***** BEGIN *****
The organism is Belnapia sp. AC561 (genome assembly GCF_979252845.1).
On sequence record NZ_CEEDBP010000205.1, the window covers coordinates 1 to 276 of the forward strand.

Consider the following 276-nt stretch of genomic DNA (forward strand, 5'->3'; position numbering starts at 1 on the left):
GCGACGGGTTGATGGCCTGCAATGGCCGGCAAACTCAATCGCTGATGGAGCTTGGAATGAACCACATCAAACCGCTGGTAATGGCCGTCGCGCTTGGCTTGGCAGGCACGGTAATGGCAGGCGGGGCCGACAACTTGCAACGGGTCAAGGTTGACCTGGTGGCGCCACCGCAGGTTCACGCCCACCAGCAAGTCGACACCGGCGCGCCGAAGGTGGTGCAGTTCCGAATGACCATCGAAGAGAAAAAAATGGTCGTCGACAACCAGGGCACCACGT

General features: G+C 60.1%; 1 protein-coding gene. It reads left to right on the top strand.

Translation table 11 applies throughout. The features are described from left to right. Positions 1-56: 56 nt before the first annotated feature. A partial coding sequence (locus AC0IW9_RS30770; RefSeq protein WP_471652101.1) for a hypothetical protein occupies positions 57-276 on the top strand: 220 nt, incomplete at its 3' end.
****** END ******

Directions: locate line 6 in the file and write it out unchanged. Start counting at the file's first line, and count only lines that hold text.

Translation table 11 applies throughout. The features are described from left to right. Positions 1-56: 56 nt before the first annotated feature. A partial coding sequence (locus AC0IW9_RS30770; RefSeq protein WP_471652101.1) for a hypothetical protein occupies positions 57-276 on the top strand: 220 nt, incomplete at its 3' end.